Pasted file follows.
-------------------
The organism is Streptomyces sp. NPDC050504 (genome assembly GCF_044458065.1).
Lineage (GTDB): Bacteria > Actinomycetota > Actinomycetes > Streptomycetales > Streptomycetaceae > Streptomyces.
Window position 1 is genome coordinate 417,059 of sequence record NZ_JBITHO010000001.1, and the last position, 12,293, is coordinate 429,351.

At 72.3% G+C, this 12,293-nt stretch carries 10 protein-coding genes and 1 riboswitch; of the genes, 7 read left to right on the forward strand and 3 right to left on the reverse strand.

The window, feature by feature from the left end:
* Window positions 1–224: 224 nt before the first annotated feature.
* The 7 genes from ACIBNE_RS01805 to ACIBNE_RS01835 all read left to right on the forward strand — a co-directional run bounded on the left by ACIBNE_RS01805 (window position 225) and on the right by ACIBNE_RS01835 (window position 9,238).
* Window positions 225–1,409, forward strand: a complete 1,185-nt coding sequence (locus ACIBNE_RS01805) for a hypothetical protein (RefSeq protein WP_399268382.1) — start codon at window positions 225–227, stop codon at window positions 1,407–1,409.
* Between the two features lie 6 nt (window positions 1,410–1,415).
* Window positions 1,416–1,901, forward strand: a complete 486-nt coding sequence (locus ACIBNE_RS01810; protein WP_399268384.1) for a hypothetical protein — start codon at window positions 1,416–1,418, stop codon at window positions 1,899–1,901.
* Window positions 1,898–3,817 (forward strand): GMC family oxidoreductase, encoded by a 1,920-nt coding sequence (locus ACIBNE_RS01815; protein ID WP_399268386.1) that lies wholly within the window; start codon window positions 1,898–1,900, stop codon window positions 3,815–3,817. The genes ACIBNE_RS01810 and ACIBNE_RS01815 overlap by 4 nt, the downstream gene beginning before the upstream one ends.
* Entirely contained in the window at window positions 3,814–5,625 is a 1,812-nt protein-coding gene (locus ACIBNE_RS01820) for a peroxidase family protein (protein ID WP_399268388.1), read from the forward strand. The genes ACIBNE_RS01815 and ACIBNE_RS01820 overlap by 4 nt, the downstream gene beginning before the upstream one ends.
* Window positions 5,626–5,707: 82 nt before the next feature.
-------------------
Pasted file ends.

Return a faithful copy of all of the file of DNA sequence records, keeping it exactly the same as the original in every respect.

The organism is Streptomyces sp. NPDC050504 (genome assembly GCF_044458065.1).
Lineage (GTDB): Bacteria > Actinomycetota > Actinomycetes > Streptomycetales > Streptomycetaceae > Streptomyces.
Window position 1 is genome coordinate 417,059 of sequence record NZ_JBITHO010000001.1, and the last position, 12,293, is coordinate 429,351.

At 72.3% G+C, this 12,293-nt stretch carries 10 protein-coding genes and 1 riboswitch; of the genes, 7 read left to right on the forward strand and 3 right to left on the reverse strand.

The window, feature by feature from the left end:
* Window positions 1–224: 224 nt before the first annotated feature.
* The 7 genes from ACIBNE_RS01805 to ACIBNE_RS01835 all read left to right on the forward strand — a co-directional run bounded on the left by ACIBNE_RS01805 (window position 225) and on the right by ACIBNE_RS01835 (window position 9,238).
* Window positions 225–1,409, forward strand: a complete 1,185-nt coding sequence (locus ACIBNE_RS01805) for a hypothetical protein (RefSeq protein WP_399268382.1) — start codon at window positions 225–227, stop codon at window positions 1,407–1,409.
* Between the two features lie 6 nt (window positions 1,410–1,415).
* Window positions 1,416–1,901, forward strand: a complete 486-nt coding sequence (locus ACIBNE_RS01810; protein WP_399268384.1) for a hypothetical protein — start codon at window positions 1,416–1,418, stop codon at window positions 1,899–1,901.
* Window positions 1,898–3,817 (forward strand): GMC family oxidoreductase, encoded by a 1,920-nt coding sequence (locus ACIBNE_RS01815; protein ID WP_399268386.1) that lies wholly within the window; start codon window positions 1,898–1,900, stop codon window positions 3,815–3,817. The genes ACIBNE_RS01810 and ACIBNE_RS01815 overlap by 4 nt, the downstream gene beginning before the upstream one ends.
* Entirely contained in the window at window positions 3,814–5,625 is a 1,812-nt protein-coding gene (locus ACIBNE_RS01820) for a peroxidase family protein (protein ID WP_399268388.1), read from the forward strand. The genes ACIBNE_RS01815 and ACIBNE_RS01820 overlap by 4 nt, the downstream gene beginning before the upstream one ends.
* Window positions 5,626–5,707: 82 nt before the next feature.